Impairment in sperm production or function:  If the sperm concentration is below average or weak which may lead to poor sperm motility or abnormality in sperm size and shape, thereby making itdifficult for a sperm to fertilize an egg.  If semen abnormalities are found your partner may need to see a specialist to find out if it is a correctable problem or a sign of any underlying health concerns.

Unexplained infertility:Unexplained infertility refers to no identifiable cause of infertility has been found despite evaluation for common causes.

Genetic disorder:  If there is a genetic disorder in your family, you and your partner is at risk of passing on that disorder to your child.  If so, you may need pre-implantation genetic testing – a procedure that involves IVF.

Fertility preservation for cancer or other chronic health conditions:  God forbid, if you are going to start cancer treatment such as radiation or chemotherapy that could impair your fertility status, IVF for fertility preservation may be an option.  Women can have eggs harvested from their ovaries in order to be frozen in an unfertilized state for later use.  Apart from that the eggs can be fertilized and frozen as embryos for future use.

If a woman’s uterus is not functioning properly or pregnancy involves a serious health risk, IVF can be chosen to carry the pregnancy using another person (gestational carrier).  In this case, eggs are fertilized with the sperm, but the resulting embryos are placed in the gestational carrier’s uterus.

Ovulation induction :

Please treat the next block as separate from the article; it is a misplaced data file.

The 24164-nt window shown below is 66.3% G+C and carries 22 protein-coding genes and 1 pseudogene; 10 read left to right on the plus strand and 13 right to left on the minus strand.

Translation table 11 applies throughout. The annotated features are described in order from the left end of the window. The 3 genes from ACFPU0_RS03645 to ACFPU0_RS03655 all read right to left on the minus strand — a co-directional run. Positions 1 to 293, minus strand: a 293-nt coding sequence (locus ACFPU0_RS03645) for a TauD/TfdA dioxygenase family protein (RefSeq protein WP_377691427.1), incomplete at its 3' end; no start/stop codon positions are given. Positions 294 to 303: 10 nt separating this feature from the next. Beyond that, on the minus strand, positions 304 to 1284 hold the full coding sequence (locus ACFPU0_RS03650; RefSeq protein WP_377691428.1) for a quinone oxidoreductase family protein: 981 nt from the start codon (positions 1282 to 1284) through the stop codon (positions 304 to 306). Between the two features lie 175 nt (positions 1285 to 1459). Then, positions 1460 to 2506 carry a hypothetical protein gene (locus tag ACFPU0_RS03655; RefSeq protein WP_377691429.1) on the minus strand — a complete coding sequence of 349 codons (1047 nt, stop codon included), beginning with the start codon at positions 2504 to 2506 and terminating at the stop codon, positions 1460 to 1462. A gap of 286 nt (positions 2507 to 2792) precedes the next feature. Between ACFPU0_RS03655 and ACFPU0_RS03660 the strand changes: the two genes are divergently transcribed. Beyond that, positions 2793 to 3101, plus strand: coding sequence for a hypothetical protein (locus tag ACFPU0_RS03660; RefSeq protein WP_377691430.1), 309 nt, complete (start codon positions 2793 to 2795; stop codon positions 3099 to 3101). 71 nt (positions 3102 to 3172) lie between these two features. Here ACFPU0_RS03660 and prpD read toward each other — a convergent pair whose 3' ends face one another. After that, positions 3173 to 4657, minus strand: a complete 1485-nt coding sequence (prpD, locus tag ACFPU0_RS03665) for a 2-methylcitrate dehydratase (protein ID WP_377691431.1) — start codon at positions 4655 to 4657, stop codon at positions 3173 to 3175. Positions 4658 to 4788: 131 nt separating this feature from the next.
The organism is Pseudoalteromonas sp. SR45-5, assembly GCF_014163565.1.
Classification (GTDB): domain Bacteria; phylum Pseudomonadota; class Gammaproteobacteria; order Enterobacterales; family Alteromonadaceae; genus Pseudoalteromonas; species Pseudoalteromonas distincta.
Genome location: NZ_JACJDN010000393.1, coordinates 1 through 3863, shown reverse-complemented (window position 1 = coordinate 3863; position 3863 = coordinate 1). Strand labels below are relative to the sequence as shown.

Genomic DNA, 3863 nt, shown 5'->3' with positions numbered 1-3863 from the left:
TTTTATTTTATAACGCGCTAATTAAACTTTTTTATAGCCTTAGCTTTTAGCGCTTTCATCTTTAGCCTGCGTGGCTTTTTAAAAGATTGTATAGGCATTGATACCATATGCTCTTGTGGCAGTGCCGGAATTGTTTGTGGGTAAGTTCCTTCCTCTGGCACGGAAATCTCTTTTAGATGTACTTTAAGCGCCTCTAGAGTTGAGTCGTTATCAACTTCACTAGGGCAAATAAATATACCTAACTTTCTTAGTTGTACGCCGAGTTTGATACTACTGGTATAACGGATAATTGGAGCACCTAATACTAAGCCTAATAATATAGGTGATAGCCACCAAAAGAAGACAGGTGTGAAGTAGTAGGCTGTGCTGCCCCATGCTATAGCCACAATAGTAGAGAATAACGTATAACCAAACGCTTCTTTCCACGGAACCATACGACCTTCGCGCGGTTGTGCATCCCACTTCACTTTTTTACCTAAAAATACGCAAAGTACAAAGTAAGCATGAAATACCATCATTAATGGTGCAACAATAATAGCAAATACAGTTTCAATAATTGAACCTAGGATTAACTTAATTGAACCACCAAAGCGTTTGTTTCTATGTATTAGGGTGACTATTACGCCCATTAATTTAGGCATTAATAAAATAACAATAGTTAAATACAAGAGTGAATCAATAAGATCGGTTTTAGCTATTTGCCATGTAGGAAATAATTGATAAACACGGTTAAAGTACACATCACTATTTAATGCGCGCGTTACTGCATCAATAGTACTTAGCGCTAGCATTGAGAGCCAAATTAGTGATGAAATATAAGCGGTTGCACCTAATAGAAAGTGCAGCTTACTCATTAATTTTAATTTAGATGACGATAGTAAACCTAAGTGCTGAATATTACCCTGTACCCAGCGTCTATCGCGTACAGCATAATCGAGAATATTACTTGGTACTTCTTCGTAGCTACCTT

If IVF is conducted using your own eggs, at the beginning of the cycle you will begin treatment with synthetic hormones to stimulate your ovaries to produce multiple eggs, rather than single eggs that normally develops each month.  The need for multiple eggs arises as some eggs may not fertilize and develop normally after fertilization.

You may be given different medications, such as:

  • Medications for ovarian stimulation
  • Medications for oocyte maturation
  • Medications to prevent premature ovulation
  • Medications to prepare the lining of your uterus

What can I expect from IVF?

IVF treatment begins with the first step of injecting hormones so you produce multiple eggs each month instead of only one, upon which you will be tested to determine if you are ready for egg retrieval.

Before the retrieval process, you will be given shots of a medication that ripens the developing eggs and start the process of ovulation.  Here time is a critical factor as the eggs must be retrieved just before they emerge from the follicles in the ovaries.  In the unlikely event, if the eggs are taken out too early or too late, normal development is impaired.  Your doctor may opt for a blood test or ultrasound to make sure that the eggs are at the right stage of development before retrieving them.  The IVF clinic may provide you all the necessary instructions to be adhered to the night before and the day of the procedure.  Generally pain medication is given or mildly sedated or in some cases this is done under full anesthesia.

The procedure starts with the doctor locating follicles in the ovary with ultrasound and removing the egg with a hollow needle.  Usually, the procedure will not take more than 30 minutes. Upon retrieval of your eggs, they will be mixed in the laboratory with the sperm of your partner, which he will have donated on the same day.  You and your partner can go home after donating egg and sperm respectively.  The fertilized eggs are kept in the clinic under observation to ensure there is optimum growth.  Depending on the clinic you have chosen, you can even wait up to five days until the embryo reaches a more advanced blastocyst stage.